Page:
Item number three.  This is for the steep grades – 15% and greater, when it’s tough to simply shift your way out of a mistake.  I always approach steep, punchy hills with care.  Going into a hill that you have to grind up, out of the saddle, is no fun in too easy a gear, it’s almost as bad as too hard a gear (but not quite).  I like to go at these hills with a little momentum from the bottom, then shift to the easier gears right before the incline really goes up.  Just last year on DALMAC, after 90-ish miles, we hit a long, not steep, three mile ascent.  I spun up it easily and came to a sign marking a turn.  I’d left many of my friends in the dust.  Breathing was good, gear selection was good…  When I rounded that corner I was presented with a sign that read something like “Steep Grade Ahead”.  I thought to myself, “C’mon, how bad could it be?”  18%, that’s how bad.  90 miles in, after a three mile climb.  I panicked when I saw the hill.  As soon as I got to the base of the hill, I went all the way down to my granny gear (36/28).  It was too hard to spin in that gear but too easy to grind because I could turn the pedals over too easy.  My cadence kept increasing when I wanted to just plod up the grade – I had to slow my speed to much to grind up the hill in that gear.  I made it about 2/3’s of the way up before I dismounted and walked my bike up the last 100 yards.  18% is not too steep to downshift, but it is to upshift.  It’s not a mechanical problem, it’s a mental problem.  The trick is to start in too hard a gear and quickly downshift until you find the right gear – don’t automatically assume you need the granny gear because grinding out of the saddle in the granny gear is pretty easy.  The trick is to throw the bike forward just a bit to shift.  If your equipment is well-tuned, it’ll work.  Then, do what I didn’t do in that instance:  Become Determined.  I lost my determination because I was tired and wanted the pain to stop.  I could have hip-checked my bike up that hill (I’d climbed much harder hills than that), but I lost focus.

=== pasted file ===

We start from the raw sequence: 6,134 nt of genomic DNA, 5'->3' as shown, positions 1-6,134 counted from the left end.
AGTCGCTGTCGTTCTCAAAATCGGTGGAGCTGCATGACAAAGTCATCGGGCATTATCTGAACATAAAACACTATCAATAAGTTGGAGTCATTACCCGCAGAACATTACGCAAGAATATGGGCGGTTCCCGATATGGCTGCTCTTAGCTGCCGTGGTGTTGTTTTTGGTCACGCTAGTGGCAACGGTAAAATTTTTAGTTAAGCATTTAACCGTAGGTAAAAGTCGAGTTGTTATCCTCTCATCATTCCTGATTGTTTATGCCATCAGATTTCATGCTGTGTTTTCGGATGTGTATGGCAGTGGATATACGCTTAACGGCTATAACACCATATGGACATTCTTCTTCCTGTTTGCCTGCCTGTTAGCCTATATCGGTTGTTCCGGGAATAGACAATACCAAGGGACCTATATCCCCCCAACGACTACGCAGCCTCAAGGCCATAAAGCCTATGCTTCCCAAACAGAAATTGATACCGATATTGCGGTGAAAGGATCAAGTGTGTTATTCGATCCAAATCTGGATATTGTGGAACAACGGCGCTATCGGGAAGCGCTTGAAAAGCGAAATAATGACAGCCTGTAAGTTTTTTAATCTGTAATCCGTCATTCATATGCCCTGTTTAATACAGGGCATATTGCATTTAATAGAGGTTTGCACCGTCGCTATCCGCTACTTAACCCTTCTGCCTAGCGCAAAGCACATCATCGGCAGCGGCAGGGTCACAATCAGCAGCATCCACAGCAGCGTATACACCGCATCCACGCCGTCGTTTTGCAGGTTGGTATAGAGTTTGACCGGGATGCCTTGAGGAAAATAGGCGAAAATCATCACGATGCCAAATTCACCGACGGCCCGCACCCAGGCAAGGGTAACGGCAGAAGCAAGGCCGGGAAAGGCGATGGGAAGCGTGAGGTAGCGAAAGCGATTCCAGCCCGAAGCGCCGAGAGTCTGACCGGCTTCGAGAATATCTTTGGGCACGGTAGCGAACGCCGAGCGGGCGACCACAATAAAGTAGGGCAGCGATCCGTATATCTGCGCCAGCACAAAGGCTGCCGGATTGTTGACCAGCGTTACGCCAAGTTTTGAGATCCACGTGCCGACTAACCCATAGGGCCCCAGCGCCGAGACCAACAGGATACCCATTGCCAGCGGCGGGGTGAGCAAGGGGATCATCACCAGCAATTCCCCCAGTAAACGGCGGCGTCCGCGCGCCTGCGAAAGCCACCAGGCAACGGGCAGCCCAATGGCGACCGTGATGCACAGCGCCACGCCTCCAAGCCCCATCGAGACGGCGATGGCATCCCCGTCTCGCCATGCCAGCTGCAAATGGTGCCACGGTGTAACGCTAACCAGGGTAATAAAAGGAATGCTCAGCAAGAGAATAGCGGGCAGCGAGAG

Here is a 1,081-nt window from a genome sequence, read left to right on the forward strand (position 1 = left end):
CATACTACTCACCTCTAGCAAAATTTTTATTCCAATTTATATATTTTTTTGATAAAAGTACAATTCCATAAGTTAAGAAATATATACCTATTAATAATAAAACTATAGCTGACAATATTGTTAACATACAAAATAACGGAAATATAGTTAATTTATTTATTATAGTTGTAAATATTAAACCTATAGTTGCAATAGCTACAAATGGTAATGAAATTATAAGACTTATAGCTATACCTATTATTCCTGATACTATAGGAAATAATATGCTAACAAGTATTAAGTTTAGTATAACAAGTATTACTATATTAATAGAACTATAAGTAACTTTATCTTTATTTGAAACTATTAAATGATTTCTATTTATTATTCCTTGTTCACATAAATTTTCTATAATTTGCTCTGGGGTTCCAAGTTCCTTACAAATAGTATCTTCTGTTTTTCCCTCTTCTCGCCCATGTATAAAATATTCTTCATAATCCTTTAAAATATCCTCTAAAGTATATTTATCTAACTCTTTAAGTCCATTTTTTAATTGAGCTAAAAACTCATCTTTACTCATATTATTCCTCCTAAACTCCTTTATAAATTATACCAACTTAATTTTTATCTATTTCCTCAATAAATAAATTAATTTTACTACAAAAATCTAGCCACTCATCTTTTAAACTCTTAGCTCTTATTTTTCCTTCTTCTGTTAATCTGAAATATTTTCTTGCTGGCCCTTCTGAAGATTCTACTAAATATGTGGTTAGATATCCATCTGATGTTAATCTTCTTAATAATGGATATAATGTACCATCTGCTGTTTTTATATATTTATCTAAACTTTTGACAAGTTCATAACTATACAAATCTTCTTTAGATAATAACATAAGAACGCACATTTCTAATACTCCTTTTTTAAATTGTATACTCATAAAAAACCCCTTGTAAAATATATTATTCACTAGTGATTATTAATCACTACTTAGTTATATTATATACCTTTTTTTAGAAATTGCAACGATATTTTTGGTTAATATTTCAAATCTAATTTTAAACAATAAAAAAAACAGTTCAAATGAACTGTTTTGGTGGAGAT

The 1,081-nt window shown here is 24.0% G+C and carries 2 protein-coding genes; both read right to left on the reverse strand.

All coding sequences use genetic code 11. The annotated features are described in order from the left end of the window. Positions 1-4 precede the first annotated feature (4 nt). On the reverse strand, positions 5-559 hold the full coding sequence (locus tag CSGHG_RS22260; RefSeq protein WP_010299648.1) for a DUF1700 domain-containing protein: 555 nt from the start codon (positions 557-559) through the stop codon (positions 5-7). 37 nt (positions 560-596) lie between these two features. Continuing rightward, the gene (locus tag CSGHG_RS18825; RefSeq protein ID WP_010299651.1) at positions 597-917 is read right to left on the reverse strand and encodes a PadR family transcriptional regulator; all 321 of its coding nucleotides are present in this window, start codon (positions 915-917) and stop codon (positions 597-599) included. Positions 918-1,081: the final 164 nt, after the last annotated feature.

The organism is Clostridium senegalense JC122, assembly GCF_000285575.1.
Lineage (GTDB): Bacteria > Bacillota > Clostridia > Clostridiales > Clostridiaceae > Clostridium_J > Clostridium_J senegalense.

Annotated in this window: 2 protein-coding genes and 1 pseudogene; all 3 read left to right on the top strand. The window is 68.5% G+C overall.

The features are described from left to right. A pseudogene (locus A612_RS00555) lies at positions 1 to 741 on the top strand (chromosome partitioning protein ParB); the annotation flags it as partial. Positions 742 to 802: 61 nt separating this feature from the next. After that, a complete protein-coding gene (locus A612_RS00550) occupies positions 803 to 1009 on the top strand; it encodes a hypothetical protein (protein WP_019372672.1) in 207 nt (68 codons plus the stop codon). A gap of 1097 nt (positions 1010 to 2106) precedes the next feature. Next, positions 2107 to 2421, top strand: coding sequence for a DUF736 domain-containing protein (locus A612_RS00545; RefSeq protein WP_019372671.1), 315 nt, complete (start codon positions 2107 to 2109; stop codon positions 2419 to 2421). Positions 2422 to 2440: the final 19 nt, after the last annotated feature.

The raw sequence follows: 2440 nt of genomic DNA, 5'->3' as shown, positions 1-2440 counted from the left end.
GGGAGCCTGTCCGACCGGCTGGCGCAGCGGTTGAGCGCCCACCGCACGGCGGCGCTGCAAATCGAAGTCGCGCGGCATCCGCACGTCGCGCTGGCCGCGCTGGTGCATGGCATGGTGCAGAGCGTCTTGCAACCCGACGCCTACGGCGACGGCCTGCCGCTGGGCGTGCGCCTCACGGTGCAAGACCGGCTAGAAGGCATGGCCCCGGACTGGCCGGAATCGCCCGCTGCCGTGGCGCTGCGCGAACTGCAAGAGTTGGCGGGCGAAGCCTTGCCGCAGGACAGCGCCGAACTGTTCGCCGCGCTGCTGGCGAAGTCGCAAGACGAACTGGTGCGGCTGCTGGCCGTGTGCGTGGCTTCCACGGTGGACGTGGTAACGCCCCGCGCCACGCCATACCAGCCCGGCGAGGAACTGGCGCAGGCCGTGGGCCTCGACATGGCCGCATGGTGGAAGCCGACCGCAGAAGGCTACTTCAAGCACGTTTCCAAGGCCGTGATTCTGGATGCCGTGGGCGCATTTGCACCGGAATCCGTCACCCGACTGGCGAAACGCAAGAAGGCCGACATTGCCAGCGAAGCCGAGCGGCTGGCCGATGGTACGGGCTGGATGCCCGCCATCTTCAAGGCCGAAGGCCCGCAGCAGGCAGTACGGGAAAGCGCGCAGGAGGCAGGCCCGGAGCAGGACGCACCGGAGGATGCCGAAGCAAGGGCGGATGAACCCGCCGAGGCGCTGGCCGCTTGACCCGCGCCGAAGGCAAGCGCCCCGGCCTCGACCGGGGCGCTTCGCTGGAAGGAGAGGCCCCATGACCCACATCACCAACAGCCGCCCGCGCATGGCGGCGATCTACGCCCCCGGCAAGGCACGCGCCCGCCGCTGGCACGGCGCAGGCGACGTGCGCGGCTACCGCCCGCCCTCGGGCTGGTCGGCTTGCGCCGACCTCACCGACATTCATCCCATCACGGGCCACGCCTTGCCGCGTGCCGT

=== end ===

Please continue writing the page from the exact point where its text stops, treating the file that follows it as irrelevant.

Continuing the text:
Item number four…  Misjudging a hill’s length.  If you haven’t had this happen, keep riding.  You will.  You turn onto a road and see a steep hill.  Looks to be about 1/4 mile so you start spinning up it.  Your head is down and you’re spinning away as your breathing starts to quicken.  You know your close so you look up to see that the steep part is almost over but the hill actually stretches on for another mile.  Don’t panic.  Rather than upshift when the grade gets easier, stay in that same gear and spin at your normal cadence, maybe a few rpm less, until your breathing slows back down.  Then upshift a gear or two and continue climbing as you normally would.  This works.  All I can say is Brutus Road.  There’s a reason it’s named Brutus.  Sick bastards.